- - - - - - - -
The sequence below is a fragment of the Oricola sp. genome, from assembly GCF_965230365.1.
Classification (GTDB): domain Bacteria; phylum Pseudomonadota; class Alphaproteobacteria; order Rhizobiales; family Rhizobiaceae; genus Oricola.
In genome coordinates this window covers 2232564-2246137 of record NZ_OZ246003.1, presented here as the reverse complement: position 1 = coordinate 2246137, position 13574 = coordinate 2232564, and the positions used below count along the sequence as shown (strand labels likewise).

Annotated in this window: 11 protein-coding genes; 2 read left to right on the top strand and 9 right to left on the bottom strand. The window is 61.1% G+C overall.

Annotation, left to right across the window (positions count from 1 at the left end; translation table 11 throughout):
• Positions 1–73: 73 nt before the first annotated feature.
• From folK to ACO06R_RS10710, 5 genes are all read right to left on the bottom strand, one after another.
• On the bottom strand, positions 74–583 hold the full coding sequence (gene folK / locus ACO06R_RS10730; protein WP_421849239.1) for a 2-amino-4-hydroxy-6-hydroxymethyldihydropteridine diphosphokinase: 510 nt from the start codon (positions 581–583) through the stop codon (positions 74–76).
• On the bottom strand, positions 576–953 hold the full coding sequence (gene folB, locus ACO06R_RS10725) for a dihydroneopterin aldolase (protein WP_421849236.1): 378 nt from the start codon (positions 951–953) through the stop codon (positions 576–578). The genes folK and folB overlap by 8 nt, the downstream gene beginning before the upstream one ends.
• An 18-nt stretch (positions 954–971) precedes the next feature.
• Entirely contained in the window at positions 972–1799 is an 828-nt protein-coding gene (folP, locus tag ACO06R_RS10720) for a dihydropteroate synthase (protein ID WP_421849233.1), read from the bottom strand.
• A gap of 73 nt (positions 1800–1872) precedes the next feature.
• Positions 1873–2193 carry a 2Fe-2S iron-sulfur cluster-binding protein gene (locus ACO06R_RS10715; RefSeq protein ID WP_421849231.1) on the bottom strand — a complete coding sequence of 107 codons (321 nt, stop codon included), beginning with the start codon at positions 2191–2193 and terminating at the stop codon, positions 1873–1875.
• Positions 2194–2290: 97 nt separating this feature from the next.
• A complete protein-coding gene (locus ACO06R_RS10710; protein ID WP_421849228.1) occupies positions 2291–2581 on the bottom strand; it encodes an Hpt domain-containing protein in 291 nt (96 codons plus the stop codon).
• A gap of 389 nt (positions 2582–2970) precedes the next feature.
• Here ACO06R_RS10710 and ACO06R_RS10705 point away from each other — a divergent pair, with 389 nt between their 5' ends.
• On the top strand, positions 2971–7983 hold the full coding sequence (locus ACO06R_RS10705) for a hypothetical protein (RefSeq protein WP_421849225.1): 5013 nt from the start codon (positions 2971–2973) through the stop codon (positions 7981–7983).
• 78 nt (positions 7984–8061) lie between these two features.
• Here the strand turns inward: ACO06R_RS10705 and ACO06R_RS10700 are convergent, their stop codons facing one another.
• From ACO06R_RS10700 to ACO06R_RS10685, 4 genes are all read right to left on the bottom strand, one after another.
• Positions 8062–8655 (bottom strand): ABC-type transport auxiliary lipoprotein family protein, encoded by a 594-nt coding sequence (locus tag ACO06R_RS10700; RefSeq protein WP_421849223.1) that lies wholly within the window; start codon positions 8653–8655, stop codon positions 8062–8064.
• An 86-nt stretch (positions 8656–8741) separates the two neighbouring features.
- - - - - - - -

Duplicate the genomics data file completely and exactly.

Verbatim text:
The sequence below is a fragment of the Oricola sp. genome, from assembly GCF_965230365.1.
Classification (GTDB): domain Bacteria; phylum Pseudomonadota; class Alphaproteobacteria; order Rhizobiales; family Rhizobiaceae; genus Oricola.
In genome coordinates this window covers 2232564-2246137 of record NZ_OZ246003.1, presented here as the reverse complement: position 1 = coordinate 2246137, position 13574 = coordinate 2232564, and the positions used below count along the sequence as shown (strand labels likewise).

Annotated in this window: 11 protein-coding genes; 2 read left to right on the top strand and 9 right to left on the bottom strand. The window is 61.1% G+C overall.

Annotation, left to right across the window (positions count from 1 at the left end; translation table 11 throughout):
• Positions 1–73: 73 nt before the first annotated feature.
• From folK to ACO06R_RS10710, 5 genes are all read right to left on the bottom strand, one after another.
• On the bottom strand, positions 74–583 hold the full coding sequence (gene folK / locus ACO06R_RS10730; protein WP_421849239.1) for a 2-amino-4-hydroxy-6-hydroxymethyldihydropteridine diphosphokinase: 510 nt from the start codon (positions 581–583) through the stop codon (positions 74–76).
• On the bottom strand, positions 576–953 hold the full coding sequence (gene folB, locus ACO06R_RS10725) for a dihydroneopterin aldolase (protein WP_421849236.1): 378 nt from the start codon (positions 951–953) through the stop codon (positions 576–578). The genes folK and folB overlap by 8 nt, the downstream gene beginning before the upstream one ends.
• An 18-nt stretch (positions 954–971) precedes the next feature.
• Entirely contained in the window at positions 972–1799 is an 828-nt protein-coding gene (folP, locus tag ACO06R_RS10720) for a dihydropteroate synthase (protein ID WP_421849233.1), read from the bottom strand.
• A gap of 73 nt (positions 1800–1872) precedes the next feature.
• Positions 1873–2193 carry a 2Fe-2S iron-sulfur cluster-binding protein gene (locus ACO06R_RS10715; RefSeq protein ID WP_421849231.1) on the bottom strand — a complete coding sequence of 107 codons (321 nt, stop codon included), beginning with the start codon at positions 2191–2193 and terminating at the stop codon, positions 1873–1875.
• Positions 2194–2290: 97 nt separating this feature from the next.
• A complete protein-coding gene (locus ACO06R_RS10710; protein ID WP_421849228.1) occupies positions 2291–2581 on the bottom strand; it encodes an Hpt domain-containing protein in 291 nt (96 codons plus the stop codon).
• A gap of 389 nt (positions 2582–2970) precedes the next feature.
• Here ACO06R_RS10710 and ACO06R_RS10705 point away from each other — a divergent pair, with 389 nt between their 5' ends.
• On the top strand, positions 2971–7983 hold the full coding sequence (locus ACO06R_RS10705) for a hypothetical protein (RefSeq protein WP_421849225.1): 5013 nt from the start codon (positions 2971–2973) through the stop codon (positions 7981–7983).
• 78 nt (positions 7984–8061) lie between these two features.
• Here the strand turns inward: ACO06R_RS10705 and ACO06R_RS10700 are convergent, their stop codons facing one another.
• From ACO06R_RS10700 to ACO06R_RS10685, 4 genes are all read right to left on the bottom strand, one after another.
• Positions 8062–8655 (bottom strand): ABC-type transport auxiliary lipoprotein family protein, encoded by a 594-nt coding sequence (locus tag ACO06R_RS10700; RefSeq protein WP_421849223.1) that lies wholly within the window; start codon positions 8653–8655, stop codon positions 8062–8064.
• An 86-nt stretch (positions 8656–8741) separates the two neighbouring features.